Who is to decide? This question animated Associate Justice Antonin Scalia, who died of natural causes in mid-February. He was the longest-serving member of the current Supreme Court. Nominated by Ronald Reagan in 1986, Scalia was known for his acerbic wit and fidelity to the text of the Constitution, as understood by those who ratified it.
When the Supreme Court deals with hot-button issues, politicians and pundits typically debate what the “right” policy result is. For example, leading up to Obergefell v. Hodges (2015), commentators argued about the desirability of an expanded understanding of marriage. Most asserted that if two people of the same sex declare their love for each other, then neither fundamental nor statutory law should stand in the way of the union. Very few questioned whether the Supreme Court was the right body to decide the issue. So long as the question is deemed important and some sort of constitutional claim can be pled, modern Americans assume that the final call belongs to nine unelected judges in Washington, D.C. They cannot comprehend that the process that is followed is often more significant than the ultimate policy determination.
This type of thinking (or lack of thinking) vexed Justice Scalia. “I am one of a small number of judges, small number of anybody—judges, professors, lawyers—who are known as originalists,” Scalia said in a 2005 speech at the Woodrow Wilson International Center for Scholars. “Our manner of interpreting the Constitution is to begin with the text, and to give that text the meaning that it bore when it was adopted by the people.”
Scalia saw originalism as a check on judicial power. “You see, I have my rules that confine me,” Scalia explained. “I know what I’m looking for. When I find it—the original meaning of the Constitution—I am handcuffed.”
There are no shackles when one interprets the so-called Living Constitution. Adherents to this doctrine, as explained by Scalia in his book A Matter of Interpretation, view the Constitution as “a body of law that (unlike normal statutes) grows and changes from age to age, in order to meet the needs of a changing society.” And who determines when reformation is needed and what the adjustment will be? The people? Their elected representatives? No. “[I]t is the judges,” Scalia said, “who determine the need and ‘find’ that changing law” under the Living Constitution.
Many assume that Scalia objected to the Living Constitution because he opposed change—because he wanted to force the American people onto a Procrustean bed of 18th-century morality and thought. Quite the opposite. His real fear was not that the Living Constitution crowd would facilitate social change, but that they would seek to prevent it:
My Constitution is a very flexible Constitution. You think the death penalty is a good idea—persuade your fellow citizens and adopt it. You think it’s a bad idea—persuade them the other way and eliminate it. You want a right to abortion—create it the way most rights are created in a democratic society, persuade your fellow citizens it’s a good idea and enact it. You want the opposite—persuade them the other way. That’s flexibility. But to read either result into the Constitution is not to produce flexibility, it is to produce what a constitution is designed to produce—rigidity.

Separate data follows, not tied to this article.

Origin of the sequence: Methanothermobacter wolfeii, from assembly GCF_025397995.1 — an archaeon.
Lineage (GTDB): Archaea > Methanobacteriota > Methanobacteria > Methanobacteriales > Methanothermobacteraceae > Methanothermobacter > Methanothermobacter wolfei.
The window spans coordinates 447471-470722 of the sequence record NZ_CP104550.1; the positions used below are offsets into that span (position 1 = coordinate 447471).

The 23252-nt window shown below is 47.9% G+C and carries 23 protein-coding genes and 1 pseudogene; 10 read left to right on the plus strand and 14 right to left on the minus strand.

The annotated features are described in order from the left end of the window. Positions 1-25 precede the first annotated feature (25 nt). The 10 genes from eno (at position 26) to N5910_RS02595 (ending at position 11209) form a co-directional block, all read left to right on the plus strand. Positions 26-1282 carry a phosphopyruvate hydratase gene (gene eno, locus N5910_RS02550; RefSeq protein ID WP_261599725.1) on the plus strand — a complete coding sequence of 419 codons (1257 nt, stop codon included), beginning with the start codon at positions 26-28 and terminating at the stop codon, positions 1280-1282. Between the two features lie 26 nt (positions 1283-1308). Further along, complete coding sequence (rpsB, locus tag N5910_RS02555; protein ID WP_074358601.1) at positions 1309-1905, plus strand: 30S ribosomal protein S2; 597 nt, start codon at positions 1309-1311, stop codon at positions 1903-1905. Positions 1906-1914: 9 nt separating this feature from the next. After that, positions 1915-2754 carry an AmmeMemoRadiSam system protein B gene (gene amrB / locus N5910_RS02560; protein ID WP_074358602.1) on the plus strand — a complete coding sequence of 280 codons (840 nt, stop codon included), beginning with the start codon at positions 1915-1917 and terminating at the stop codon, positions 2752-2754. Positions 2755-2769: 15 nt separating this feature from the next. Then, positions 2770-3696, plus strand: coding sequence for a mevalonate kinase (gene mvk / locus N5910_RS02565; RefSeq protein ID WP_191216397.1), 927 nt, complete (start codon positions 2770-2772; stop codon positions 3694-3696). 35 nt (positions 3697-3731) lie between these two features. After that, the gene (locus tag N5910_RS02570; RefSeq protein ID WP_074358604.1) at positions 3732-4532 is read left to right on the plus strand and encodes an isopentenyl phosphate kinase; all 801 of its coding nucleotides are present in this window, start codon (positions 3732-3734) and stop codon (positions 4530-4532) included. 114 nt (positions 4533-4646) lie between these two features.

For example, proponents of homosexual marriage, despite enjoying much success in various state legislatures, resorted to the courts and constitutionalized gay marriage so that this issue is taken out of the political process. If ever the people realize that they acted hastily and foolishly in the embrace of gay marriage, change is prevented absent a decree from nine unelected justices sitting in Washington, D.C.
“The virtue of a democratic system with a First Amendment is that it readily enables the people, over time, to be persuaded that what they took for granted is not so, and to change their laws accordingly,” Scalia wrote in 1996 when dissenting from an opinion in a case wherein the Court essentially forbade government-sponsored, single-sex educational institutions. “That system is destroyed if the smug assurances of each age are removed from the democratic process and written into the Constitution.”
Scalia was always quick to point out that originalism was at one time a majority view of both the legal community and the American people. He highlighted the 19th Amendment, which gave women the vote in 1920. Had the Living Constitution been ascendant then, there would have been no rallies, political debates, or voting in the state legislatures on the amendment. In modern America, Scalia observed,
Someone would come to the Supreme Court and say, “Your Honors, in a democracy, what could be a greater denial of equal protection than denial of the franchise?” And the Court would say, “Yes! Even though it never meant it before, the Equal Protection Clause means that women have to have the vote.”
But in 1920, the people believed that the 14th Amendment’s Equal Protection Clause meant the same thing it did when it was ratified in 1868. Everyone understood that it did not prohibit discrimination in the franchise—whether on the basis of sex, or on the basis of property ownership or literacy. “None of that is unconstitutional,” Scalia noted. “[T]herefore, since it wasn’t unconstitutional, and we wanted it to be, we did things the good old fashioned way and adopted an amendment.”